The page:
VISUALIZE Workstations Interoperable Security for HP-UX and Windows NT Technical Workstations By Scott Key Solution Specialist...
Introduction In order to provide integration and interoperability of engineering functions and information between HP-UX and Windows NT platforms, protection of resources and data must be assured. This secure engineering environment is most prevalent when an organization utilizes out-sourcing for engineering services of sub-components and processes.
Figure 1: Four Basic Security Concepts Today’s technical and engineering environments often require security that handles many levels of security across both Windows NT and UNIX systems. As more geographically dispersed collaboration is pursued in the cross discipline approach to engineering, more concern is given to ramifications of the data security.
Figure 2: Collaborative Engineering Environment An ideal security environment would be one that incorporates the security paradigms of both Windows NT and UNIX in a consistent and integrated fashion. For example, when a change in the access control or role-based model is made for a Windows NT or UNIX system, it is reflected in the other security systems.
network. This can lead to attempts to fool (e.g. spoofing) a system into believing an alternate identity for the intruding system. However, HP-UX has added a number of features that enhance its security capabilities. HP-UX provides for security level certification to Department of Defense (DOD) C2 on through B1.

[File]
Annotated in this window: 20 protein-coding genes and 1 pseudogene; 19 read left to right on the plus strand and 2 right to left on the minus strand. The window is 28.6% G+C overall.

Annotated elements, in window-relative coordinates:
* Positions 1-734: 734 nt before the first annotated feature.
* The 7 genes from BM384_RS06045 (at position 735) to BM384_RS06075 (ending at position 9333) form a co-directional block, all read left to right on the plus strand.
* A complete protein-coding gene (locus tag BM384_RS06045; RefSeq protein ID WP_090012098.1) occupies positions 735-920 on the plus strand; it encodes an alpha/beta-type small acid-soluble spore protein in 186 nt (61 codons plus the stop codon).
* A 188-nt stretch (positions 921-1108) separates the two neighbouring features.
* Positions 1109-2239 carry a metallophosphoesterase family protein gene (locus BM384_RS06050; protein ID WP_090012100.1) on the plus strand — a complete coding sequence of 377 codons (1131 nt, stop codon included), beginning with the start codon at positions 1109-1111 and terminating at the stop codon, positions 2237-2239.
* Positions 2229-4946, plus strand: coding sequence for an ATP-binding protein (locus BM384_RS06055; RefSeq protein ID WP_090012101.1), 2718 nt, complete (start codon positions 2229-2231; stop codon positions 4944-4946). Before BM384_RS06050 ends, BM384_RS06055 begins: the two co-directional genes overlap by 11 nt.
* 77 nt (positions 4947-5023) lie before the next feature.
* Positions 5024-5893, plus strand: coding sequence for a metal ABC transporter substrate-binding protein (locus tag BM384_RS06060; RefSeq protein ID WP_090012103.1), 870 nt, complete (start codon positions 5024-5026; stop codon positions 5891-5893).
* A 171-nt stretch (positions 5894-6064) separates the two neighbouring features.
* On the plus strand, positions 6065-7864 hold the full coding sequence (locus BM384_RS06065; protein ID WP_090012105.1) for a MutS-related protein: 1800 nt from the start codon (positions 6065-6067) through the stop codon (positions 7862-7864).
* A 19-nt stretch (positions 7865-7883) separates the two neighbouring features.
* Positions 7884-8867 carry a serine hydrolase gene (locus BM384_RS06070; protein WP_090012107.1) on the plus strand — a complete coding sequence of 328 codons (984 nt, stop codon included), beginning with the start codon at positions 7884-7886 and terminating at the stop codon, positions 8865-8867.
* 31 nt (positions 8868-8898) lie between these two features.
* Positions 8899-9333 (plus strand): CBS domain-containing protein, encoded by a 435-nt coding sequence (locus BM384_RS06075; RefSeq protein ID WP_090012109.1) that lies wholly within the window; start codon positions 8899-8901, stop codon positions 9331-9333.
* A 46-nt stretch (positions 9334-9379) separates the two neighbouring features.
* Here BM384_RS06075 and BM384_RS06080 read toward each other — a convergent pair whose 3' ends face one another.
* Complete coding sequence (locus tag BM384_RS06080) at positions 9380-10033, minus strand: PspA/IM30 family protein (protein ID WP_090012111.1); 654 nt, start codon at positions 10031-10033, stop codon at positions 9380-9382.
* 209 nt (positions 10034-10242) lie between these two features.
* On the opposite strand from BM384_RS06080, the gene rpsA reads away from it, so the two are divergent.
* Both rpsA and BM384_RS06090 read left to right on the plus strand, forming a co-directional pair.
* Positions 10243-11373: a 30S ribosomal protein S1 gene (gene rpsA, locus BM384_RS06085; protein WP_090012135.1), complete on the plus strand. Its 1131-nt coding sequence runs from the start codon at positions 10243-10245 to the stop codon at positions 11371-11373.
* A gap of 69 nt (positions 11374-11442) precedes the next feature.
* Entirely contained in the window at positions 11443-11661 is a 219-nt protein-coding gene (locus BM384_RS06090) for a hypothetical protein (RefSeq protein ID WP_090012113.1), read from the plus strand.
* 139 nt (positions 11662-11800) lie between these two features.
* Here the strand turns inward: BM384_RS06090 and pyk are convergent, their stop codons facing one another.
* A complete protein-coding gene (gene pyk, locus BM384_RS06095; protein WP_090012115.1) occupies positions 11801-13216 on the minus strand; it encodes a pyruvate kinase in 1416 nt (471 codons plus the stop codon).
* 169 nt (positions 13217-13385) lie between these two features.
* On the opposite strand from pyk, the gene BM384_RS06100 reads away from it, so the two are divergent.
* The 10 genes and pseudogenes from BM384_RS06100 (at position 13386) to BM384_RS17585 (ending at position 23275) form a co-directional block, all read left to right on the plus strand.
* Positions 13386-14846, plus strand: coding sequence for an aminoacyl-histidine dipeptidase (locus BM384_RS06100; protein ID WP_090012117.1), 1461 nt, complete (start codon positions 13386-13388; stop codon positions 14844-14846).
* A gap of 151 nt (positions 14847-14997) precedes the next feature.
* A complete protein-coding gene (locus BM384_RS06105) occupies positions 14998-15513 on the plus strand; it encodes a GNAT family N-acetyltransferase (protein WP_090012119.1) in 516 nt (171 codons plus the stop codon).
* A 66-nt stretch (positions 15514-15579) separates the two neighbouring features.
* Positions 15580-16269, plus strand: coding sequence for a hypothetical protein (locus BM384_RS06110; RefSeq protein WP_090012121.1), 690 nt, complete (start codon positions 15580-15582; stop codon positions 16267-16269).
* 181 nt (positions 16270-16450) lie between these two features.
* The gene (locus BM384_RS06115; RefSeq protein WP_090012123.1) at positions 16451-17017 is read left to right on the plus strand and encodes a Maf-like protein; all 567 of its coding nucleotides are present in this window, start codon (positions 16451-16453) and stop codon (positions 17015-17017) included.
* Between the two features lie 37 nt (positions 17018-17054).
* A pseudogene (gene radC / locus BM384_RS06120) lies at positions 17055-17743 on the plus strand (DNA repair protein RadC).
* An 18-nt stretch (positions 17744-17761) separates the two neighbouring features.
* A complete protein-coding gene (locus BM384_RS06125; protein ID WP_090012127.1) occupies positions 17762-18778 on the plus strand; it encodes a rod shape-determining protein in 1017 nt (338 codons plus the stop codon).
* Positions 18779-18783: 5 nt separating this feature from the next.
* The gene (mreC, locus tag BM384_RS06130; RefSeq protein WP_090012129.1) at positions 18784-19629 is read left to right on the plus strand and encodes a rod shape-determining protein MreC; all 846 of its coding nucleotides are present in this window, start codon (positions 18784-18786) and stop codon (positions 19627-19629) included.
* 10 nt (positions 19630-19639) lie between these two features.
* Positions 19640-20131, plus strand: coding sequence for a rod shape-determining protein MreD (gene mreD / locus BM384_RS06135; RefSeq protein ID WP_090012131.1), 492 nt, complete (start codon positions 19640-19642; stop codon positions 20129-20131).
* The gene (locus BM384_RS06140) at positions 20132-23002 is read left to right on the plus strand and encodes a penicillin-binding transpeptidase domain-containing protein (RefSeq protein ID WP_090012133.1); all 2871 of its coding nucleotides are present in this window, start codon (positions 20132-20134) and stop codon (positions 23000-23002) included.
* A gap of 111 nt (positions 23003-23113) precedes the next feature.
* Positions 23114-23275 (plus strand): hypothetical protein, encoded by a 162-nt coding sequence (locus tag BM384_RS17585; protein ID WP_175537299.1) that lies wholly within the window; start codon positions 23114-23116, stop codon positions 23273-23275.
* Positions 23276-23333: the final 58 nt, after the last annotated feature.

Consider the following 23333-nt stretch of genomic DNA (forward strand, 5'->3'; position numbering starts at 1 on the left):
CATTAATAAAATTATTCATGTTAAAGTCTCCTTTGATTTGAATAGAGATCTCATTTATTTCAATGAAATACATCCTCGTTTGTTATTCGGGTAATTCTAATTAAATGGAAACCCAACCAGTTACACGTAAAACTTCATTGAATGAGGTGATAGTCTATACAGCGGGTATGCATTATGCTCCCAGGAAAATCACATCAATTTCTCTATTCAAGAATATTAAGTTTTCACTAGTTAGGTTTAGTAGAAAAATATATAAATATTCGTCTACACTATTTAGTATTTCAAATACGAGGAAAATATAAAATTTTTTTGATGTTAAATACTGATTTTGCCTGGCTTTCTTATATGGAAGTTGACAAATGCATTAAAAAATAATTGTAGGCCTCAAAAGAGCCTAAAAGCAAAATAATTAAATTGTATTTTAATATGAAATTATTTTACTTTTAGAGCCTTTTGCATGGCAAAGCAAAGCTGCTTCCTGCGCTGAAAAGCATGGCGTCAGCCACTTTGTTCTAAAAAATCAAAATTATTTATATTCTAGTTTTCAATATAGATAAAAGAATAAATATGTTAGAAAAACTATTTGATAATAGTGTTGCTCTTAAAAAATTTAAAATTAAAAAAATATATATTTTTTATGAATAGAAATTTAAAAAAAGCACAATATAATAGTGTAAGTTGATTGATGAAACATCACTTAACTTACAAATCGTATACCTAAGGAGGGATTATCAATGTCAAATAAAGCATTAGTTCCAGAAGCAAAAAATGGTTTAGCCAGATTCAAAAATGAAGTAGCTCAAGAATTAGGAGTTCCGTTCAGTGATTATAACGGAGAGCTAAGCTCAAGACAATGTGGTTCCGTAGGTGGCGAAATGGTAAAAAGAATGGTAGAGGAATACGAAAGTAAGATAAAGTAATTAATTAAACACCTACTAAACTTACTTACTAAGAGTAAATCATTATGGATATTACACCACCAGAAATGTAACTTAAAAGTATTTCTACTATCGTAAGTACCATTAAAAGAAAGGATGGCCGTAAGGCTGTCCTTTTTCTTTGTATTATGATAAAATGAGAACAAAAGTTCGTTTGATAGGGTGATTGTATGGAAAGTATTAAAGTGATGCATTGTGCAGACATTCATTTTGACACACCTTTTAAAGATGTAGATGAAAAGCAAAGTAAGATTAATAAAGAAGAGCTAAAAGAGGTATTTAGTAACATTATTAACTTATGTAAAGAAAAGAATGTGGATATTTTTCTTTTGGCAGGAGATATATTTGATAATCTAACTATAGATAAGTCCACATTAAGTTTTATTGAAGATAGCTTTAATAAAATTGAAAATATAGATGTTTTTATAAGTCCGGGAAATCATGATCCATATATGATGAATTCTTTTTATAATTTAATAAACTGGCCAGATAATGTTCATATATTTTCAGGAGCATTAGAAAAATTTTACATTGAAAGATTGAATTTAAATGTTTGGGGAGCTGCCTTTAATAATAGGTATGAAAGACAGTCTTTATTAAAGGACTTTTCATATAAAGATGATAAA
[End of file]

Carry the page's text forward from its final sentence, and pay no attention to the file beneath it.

Integration of Windows NT Security into the UNIX Environment Security paradigms need to be consistent between Windows NT and UNIX as a way to help keep the total cost of ownership down. However, this requires a centralized approach to security administration that is pervasive across many systems. There are two fundamental security building blocks that are available (or soon will be) on UNIX and Windows NT.
Figure 3: A possible configuration for Windows NT & UNIX Security Protocol Integration The current HP Praesidium framework is a family of security products that can provide cross-platform management from a centralized perspective, and addresses all four major aspects of security: authentication, authorization, data protection and non-repudiation. The current Praesidium family includes such items as Single Sign-On, Authorization Server, VirtualVault and others.
Figure 4: Praesidium Security Framework If Windows NT does embrace Kerberos, the future will look better for security on both platforms. Kerberos will allow the integration of the forthcoming HP Public Key Infrastructure (PKI). This infrastructure is based on issuing a single highly trusted digital identity (public key certificate) to individual users.
secure access to the same data could be provided today, by using DFS (Distributed File System) and DCE on both systems, in conjunction with the mentioned security processes. 02/04/00 HP VISUALIZE WORKSTATIONS...